Isaac Asimov, the greatest of the golden age sci-fi writers, can teach us a great deal about the Trump era. While Asimov did not explicitly foresee the rise of the Trump phenomenon, he came uncomfortably close to predicting the forces that brought the liberal order to its knees on November 8th. Automation and social tensions are routinely featured in Asimov’s work, and they are worth exploring at length.
In Asimov’s book The Caves of Steel, the people of Earth live in a society that is undergoing automation as robots replace humans in the workplace. Facing a steady stream of job losses, people feel angry and helpless, leading them to strike out at the status quo in a wave of riots reminiscent of recent events in the Rust Belt. As told from the perspective of the protagonist, Elijah Baley,
Men who found themselves faced themselves faced with the prospect of declassification, after half a lifetime of effort, could not decide cold-bloodedly that individual robots were not to blame. Individual robots could at least be struck at. (29)
In these riots, robots are not simply treated as machines that serve human beings; they are explicitly seen as competitors who ‘steal away’ humans’ hard-earned jobs. In this sense, robots are analogous to immigrants recently arrived to the United States, and the rioters represent blue-collar workers in the Rust Belt who reject the new global order. Much in the same that America has seen an uptick in anti-immigrant rhetoric and a corresponding ‘America First’ agenda, the Earthmen in Asimov’s novel believe that they have rights to jobs now occupied by robots.
As numerous scenes in Asimov’s book make clear, human laborers feel that they ought to be protected from undue robot competition. For example, in one particularly relevant moment, a woman arrives at a shoe counter, only to learn that the clerk is a robot. Her angry reaction to such a moment reveals a great deal about the tensions between humans and robots.
“Well!” The woman registered shock. “Maybe you think you can talk to me like I was dirt. Maybe it’s time the gov’min’ reelized robots ain’t the only things on Earth. I’m a hard-working woman and I’ve got rights.” (32)
As scenes like this one demonstrate, the Earth authorities have greatly underestimated the feelings of displacement that result from automation and job loss. In fact, the government arguably acts condescendingly towards the affected human workers by calling the tensions mere “growing pains” (29). The government promises that eventually, “a new and better life would exist for all,” but these benefits never seem to materialize for the people facing job loss (29). Similarly, during the recent election in real life, the Democratic Party greatly underestimated the feelings of frustration and abandonment in the Rust Belt. Democratic insiders often took the votes of working class Americans for granted and dismissed their real concerns about globalization as unavoidable consequences of living in an interconnected world. As seen through Asimov’s writing, the result of such a miscalculation is a populace turned against individuals perceived to be stealing away people’s hard earned jobs – whether they happen to be robots or immigrants.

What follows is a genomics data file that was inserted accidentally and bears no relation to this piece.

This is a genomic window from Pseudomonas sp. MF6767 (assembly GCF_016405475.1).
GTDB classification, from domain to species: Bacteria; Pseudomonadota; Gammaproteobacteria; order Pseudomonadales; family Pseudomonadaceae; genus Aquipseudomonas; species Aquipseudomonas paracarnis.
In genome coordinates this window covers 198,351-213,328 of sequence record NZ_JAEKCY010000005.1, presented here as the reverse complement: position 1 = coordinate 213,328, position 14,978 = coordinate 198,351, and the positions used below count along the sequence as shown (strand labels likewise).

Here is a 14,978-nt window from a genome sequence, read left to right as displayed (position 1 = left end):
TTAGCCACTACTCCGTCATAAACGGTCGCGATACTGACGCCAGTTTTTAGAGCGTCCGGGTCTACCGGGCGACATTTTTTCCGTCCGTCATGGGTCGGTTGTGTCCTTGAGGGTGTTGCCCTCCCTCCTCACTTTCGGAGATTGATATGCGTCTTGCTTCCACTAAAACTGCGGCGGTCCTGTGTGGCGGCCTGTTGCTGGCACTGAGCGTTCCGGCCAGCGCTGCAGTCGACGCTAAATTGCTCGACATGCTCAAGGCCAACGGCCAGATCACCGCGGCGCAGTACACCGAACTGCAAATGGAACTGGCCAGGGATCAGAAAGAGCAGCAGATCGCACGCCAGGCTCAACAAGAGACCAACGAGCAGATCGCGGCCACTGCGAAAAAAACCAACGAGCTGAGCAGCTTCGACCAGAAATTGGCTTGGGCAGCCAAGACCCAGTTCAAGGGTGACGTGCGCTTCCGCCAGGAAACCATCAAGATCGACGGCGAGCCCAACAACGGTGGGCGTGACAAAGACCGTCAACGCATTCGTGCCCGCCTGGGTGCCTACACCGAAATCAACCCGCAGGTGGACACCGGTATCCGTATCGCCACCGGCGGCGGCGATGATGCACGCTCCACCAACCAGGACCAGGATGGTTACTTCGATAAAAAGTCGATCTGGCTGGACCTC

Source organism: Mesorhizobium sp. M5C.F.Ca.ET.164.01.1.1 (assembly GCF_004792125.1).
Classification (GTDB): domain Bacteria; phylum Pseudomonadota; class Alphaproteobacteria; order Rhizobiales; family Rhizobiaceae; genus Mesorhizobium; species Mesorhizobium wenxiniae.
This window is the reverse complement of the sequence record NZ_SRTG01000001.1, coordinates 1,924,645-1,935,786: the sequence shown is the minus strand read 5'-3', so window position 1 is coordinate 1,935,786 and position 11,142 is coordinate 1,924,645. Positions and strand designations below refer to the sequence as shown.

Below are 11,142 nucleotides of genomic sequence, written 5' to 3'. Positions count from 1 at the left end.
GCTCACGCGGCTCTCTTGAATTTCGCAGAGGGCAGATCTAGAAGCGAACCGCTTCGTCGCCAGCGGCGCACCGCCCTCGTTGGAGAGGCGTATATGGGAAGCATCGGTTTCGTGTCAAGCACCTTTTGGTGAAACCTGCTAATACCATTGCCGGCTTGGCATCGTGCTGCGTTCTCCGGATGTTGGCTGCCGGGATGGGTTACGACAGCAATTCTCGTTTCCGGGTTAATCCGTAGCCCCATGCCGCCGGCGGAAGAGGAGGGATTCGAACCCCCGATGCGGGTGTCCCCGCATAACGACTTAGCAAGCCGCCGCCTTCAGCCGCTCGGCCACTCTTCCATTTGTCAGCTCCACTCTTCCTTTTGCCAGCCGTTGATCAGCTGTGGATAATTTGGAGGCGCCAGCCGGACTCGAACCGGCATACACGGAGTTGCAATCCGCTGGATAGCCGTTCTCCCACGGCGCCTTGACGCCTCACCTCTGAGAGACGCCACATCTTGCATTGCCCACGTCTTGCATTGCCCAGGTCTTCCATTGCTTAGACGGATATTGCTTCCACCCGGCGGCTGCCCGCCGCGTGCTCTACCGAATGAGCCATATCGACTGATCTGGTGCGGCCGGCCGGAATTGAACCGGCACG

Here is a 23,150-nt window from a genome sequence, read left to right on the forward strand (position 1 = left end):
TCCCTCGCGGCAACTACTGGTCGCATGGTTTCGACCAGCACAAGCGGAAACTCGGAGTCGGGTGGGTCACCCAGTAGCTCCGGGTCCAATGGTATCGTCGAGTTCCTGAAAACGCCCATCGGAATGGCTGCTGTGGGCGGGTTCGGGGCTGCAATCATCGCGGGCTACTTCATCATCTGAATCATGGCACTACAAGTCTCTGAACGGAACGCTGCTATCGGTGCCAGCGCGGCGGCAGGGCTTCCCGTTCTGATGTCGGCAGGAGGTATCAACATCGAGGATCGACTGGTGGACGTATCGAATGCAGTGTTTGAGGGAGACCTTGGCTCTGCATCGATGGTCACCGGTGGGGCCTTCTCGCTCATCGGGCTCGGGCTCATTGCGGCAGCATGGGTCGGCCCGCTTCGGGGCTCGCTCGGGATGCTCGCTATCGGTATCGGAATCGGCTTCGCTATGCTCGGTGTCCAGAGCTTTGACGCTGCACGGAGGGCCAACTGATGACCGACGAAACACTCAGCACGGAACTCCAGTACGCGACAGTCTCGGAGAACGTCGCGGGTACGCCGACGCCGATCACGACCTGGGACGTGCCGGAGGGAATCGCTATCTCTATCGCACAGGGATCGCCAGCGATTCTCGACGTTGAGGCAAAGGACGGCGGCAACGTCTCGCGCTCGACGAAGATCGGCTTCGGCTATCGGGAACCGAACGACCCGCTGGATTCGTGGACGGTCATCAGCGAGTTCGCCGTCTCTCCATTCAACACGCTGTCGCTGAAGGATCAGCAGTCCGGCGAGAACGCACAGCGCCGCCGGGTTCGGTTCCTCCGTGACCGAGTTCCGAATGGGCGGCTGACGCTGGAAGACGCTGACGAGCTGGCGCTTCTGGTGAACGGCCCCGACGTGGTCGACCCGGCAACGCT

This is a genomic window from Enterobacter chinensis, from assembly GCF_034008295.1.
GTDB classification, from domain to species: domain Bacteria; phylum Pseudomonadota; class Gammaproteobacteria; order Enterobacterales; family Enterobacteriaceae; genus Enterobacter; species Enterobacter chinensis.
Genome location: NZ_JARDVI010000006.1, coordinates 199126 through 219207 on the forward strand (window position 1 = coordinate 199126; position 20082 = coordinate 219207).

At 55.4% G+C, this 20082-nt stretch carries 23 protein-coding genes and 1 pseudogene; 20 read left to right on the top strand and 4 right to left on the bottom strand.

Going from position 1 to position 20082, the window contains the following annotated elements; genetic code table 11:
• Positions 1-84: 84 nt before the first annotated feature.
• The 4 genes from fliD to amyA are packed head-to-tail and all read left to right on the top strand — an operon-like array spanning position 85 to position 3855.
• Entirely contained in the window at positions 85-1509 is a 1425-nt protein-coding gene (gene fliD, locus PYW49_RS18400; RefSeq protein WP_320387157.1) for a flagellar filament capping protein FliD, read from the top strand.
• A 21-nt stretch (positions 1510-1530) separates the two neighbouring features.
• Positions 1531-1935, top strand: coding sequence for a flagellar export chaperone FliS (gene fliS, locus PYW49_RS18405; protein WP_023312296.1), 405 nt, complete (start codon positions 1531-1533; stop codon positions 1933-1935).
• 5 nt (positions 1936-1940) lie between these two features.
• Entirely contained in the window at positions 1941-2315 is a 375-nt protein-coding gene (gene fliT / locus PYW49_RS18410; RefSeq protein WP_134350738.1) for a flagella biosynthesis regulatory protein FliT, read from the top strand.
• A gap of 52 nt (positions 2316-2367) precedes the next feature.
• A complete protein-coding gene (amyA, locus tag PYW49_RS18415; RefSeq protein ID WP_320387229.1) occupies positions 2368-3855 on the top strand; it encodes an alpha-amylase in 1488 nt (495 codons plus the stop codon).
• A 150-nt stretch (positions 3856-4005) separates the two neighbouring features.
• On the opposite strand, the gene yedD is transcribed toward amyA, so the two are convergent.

The people in control of Asimov’s fictional universe – the Spacers – are blissfully ignorant of the social forces at work in Earth’s cities. While the Spacers originally come from Earth, they have become so far removed from Earthmen that they invite resentment. The Spacers live outside of the cities and are blessed with extra-long, disease-free lives. To make matters worse, the Spacers spearheaded the project to bring robots into Earth’s cities. At the time, they believed that they were improving the quality of life on Earth, but inadvertently they created enormous job insecurity (24). In this sense, the Spacers can be thought of as east-coast liberals; much like the Spacers, liberal Americans are generally well-meaning individuals who want to improve the quality of life for the rest of the country, but they, too, are sometimes guilty of not asking the communities affected by their plans for input. From the comforts of DC, Philadelphia, and New York, liberal communities often mistakenly conclude that their sweeping legislation will be well received across the country. Unfortunately, because these individuals only occasionally venture into other parts of the country, they are routinely thought to engage in harmful social engineering, just as the Spacers are accused of nefariously bringing robots into Asimov’s cities.
In The Caves of Steel, the Earthmen’s frustrations manifest in a movement called Medievalism. The people of Earth romanticize the past, thinking back to the day that they were the single home of mankind (21). Analogously, Trump’s America has woken an angry nationalism — a social movement that fosters distrust of international institutions while pursuing a markedly ‘America First’ agenda. Both movements are distrustful of foreigners and immigrants, and they call for a halt to rapid social change. Whether or not Trump can deliver on his campaign promises, the comparisons between real life and Asimov’s fictional universe are uncanny and even unsettling. For an explanation of why Trump was elected president, we need to look no further than Isaac Asimov’s writings. We may come away feeling no less scared and demoralized, but at least science fiction serves as a vehicle for understanding the social tensions that decided the election.